Buddhism in the End Times: Perfecting the Path of Imperfection…

IMG_2290Buddhism is the path of (ego) imperfection, the path of (ego) weakness, strength in numbers, especially zero, simultaneous voidness and infinity, emptiness implying that something is lacking, hopefully, that we are not hard cold single solitary free-standing proper nouns, but warm flexible adjectives, forever ready to be pressed into service to support the demands of solidity, wherever needed and as called for…

Deepak and Eckhart and Pat and Jerry and all the other latter-day wannabe prophets and modern-day motivational messengers all have one thing in common: they’re fudging: the truth, that is. They all tell you that you can do whatever you want, as long as you never stop dreaming, as long as you never give up your passions, as long as you sacrifice all in the quest of fulfilling your vision, and that your potential is unlimited. Yeah, right…

Buddhism is more honest than that, basically telling you right up front that this life is all about suffering, and the ways to mitigate it. And since the world is so imperfect, our task is obvious. The world is imperfect, so we must work on perfecting ourselves, however difficult the training, but not thankless the task. Limits define this dimension of ours, in fact, though precise measurements are difficult, of course…

There’s nothing wrong with this world, to be sure, the imperfection is just how it is, and to expect more is false and doomed to frustration. Surely you should push the limits, and to do that is to know them. But know this, too: no one gets out of here alive. The quest for cryogenic immortal life is probably one of the most pathetic efforts on the part of Western Capitalist Christians in their quest for world domination…

I mean: what is it that you’d be trying to accomplish by freezing yourself for the future? Are you punishing yourself, or the planet, or the future? Buddhism is not like that. Western Christian Capitalists get a Big Idea and ask, “Why not?” Buddhists get a Big Idea and ask, “Why? Looks good enough to me already. It’ll do. Leave well enough alone. Too much work, for too little gain. Is it really necessary? Meh, I can do without…”

And for the last two centuries, that attitude put Asia at a disadvantage vis a vis the West, until now, as we can see that such an arrogant attitude of domination on the West’s part is destroying the planet. Sometimes—MOST of the time—it’s better to be reserved, to hold back, to double-check all specs, and maybe just call the whole thing off—better safe than sorry. I LOVE po-tah-toes, y tomates tambien son buenos…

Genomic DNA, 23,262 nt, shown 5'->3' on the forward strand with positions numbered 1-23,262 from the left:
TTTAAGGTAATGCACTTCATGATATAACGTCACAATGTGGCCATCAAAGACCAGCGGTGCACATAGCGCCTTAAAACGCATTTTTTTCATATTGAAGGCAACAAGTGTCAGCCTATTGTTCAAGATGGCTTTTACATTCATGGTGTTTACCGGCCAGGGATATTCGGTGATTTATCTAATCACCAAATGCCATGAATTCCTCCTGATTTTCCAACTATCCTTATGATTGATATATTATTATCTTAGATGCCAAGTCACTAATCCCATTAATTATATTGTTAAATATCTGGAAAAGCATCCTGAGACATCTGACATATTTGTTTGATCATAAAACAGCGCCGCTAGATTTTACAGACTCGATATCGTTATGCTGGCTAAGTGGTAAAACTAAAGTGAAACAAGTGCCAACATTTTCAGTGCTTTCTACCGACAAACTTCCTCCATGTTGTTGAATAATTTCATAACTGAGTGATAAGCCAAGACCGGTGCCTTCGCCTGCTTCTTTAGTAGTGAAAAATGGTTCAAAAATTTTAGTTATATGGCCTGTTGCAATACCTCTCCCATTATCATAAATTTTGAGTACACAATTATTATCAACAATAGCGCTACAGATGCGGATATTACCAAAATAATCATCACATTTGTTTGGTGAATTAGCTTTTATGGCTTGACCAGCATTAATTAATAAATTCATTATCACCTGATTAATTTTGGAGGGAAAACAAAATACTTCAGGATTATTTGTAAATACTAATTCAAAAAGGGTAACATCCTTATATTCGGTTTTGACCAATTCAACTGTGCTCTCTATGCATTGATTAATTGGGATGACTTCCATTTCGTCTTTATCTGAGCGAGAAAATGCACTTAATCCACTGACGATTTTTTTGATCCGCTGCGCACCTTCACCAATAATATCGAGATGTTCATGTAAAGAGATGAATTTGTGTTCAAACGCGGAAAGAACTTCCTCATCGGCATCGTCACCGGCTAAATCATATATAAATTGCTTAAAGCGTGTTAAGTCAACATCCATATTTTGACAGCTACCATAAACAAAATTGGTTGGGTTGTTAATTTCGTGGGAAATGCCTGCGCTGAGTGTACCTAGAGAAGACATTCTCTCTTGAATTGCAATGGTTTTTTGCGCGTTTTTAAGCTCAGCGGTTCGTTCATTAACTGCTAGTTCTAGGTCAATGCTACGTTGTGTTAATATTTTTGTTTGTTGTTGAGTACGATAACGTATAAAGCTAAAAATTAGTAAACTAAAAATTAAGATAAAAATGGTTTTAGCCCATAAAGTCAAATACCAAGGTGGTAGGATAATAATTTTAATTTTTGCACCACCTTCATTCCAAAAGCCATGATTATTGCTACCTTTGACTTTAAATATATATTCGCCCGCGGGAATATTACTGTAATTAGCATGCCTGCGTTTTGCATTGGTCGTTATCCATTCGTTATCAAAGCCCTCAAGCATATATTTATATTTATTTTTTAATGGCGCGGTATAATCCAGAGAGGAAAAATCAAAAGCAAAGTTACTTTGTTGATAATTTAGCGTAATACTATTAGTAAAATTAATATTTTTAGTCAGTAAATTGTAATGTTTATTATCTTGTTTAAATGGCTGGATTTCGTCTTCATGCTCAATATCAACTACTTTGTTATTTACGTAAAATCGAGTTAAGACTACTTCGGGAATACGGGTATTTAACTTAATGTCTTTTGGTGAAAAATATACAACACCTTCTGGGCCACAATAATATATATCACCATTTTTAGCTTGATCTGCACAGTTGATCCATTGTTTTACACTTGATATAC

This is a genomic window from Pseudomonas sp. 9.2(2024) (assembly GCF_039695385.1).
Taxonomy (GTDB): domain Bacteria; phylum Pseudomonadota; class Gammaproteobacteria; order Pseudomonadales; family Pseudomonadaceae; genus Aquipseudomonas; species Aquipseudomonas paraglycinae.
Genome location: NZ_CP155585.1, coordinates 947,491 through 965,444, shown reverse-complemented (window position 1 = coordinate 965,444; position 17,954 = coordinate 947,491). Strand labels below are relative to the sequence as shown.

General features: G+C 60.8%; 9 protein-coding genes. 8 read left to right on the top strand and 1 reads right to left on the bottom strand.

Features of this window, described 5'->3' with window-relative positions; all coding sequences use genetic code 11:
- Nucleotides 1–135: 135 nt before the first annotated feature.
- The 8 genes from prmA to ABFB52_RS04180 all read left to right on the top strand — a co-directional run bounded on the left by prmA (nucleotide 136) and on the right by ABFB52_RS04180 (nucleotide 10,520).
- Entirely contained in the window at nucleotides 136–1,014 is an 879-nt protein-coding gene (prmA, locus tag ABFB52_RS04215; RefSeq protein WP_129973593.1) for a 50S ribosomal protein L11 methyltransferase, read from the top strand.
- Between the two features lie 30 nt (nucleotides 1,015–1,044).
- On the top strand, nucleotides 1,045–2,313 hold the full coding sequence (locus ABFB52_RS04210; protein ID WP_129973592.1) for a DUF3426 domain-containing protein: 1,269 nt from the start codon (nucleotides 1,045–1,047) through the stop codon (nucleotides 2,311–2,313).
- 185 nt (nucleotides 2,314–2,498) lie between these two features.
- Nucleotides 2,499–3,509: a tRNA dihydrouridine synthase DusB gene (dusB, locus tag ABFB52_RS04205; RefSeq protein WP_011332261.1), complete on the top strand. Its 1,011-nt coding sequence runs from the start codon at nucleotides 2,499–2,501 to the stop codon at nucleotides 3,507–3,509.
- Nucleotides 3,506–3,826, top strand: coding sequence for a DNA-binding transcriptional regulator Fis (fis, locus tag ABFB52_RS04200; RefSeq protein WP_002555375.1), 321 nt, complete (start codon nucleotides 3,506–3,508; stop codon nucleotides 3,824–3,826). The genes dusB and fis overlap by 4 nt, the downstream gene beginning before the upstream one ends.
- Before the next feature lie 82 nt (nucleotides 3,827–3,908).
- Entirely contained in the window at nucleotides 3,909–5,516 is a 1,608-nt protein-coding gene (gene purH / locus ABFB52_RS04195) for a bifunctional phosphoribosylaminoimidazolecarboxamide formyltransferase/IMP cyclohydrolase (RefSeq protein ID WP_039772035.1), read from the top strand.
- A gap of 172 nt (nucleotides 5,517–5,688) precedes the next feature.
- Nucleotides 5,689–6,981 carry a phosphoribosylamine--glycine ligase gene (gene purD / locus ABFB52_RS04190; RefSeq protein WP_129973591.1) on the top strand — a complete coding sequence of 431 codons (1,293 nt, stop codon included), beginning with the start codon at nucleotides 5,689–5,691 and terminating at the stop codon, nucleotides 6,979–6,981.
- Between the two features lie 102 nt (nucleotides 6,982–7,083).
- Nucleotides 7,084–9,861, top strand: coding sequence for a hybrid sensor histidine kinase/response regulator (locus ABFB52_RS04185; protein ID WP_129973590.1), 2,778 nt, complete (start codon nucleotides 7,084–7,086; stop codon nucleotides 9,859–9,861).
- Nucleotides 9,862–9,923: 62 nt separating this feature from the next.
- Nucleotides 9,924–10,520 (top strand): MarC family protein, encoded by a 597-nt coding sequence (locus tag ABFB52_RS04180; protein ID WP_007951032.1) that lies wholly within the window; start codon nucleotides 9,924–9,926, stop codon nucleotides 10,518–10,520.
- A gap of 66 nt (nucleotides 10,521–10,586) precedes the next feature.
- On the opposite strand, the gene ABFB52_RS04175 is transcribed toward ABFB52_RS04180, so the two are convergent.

And I’m very sorry about the state of the world today. Sure, it’s probably better than it’s ever been, but it’s looking sketchy, there are no guarantees, and it’s not nearly as good as it could be. So, does that mean that we Americans should go start some wars somewhere just to “shake things up?” Probably not. The best revolutions are those fought at home, by homies, if absolutely necessary…

(And any coincidence with Donald Trump’s announcement today that the US now fully supports any and all Israeli positions in the Mideast ‘peace process’ that is now an impossibility, is just that—a coincidence, uh huh…)

There are 7.5 billion people on the planet today, and at the current rate of growth there will be 10B by the year 2050. Feeding them all will not be the main problem. Keeping them from killing each other will be a big problem. That fact that most of them will be packed into already-overcrowded cities is only of slight consolation, that the mall rats deserve each other. They’re still human beings…

And yet neither Republican nor Democrat dare utter the prohibited phrase ‘no-growth’ as if that would be tantamount to suicide or worse—a stagnant economy. But that is exactly what Buddhism offers in its teachings and training of self-control and self-restraint. Do more with less. Preserve. Conserve. Reserve. Persevere. If that’s socialism, then so be it. What’s in a name?

Up until, oh, I don’t know, maybe about a hundred years ago, Democratic Christian Capitalism probably was the best system for the world, to see what we could do, to see how far we could go. Now we know. Now it’s not the best system. We’ve gone as far as we should go, physically, at least. Inter-stellar travel should be done by radio waves, not brick sh*t-houses. We already know that. We don’t scan the heavens looking for flying machines. We scan the skies looking for, you know. Our limits are profound and worthy of worship in themselves: the speed of light, gravity, etc…

Don’t we worship what we respect? And we should respect those limits. We escaped gravity, yes, but only by destroying the planet, and gravity is the lesser dimension, anyway. We’ll never surpass the speed of light, not physically, anyway, maybe as an observer, maybe even time-travel like that. Still we want to rocket ourselves to Mars. But we don’t scan the heavens looking for rockets; we look for waves. We know no one will be as stupid as us…

Once upon a time the world was empty and it was our job to fill it, silent and our job to make sounds, primitive and our job to develop it, intimidating and our job to conquer it. But now the world is full and it is our job to empty it, noisy and our job to make it quiet, cluttered and our job to restore it, intimidating and our job to conquer ourselves, not it. Our greatest accomplishment technologically is the simplest and the one we now take most for granted–Internet. Now we can have civilization without the cities, and that is gold…

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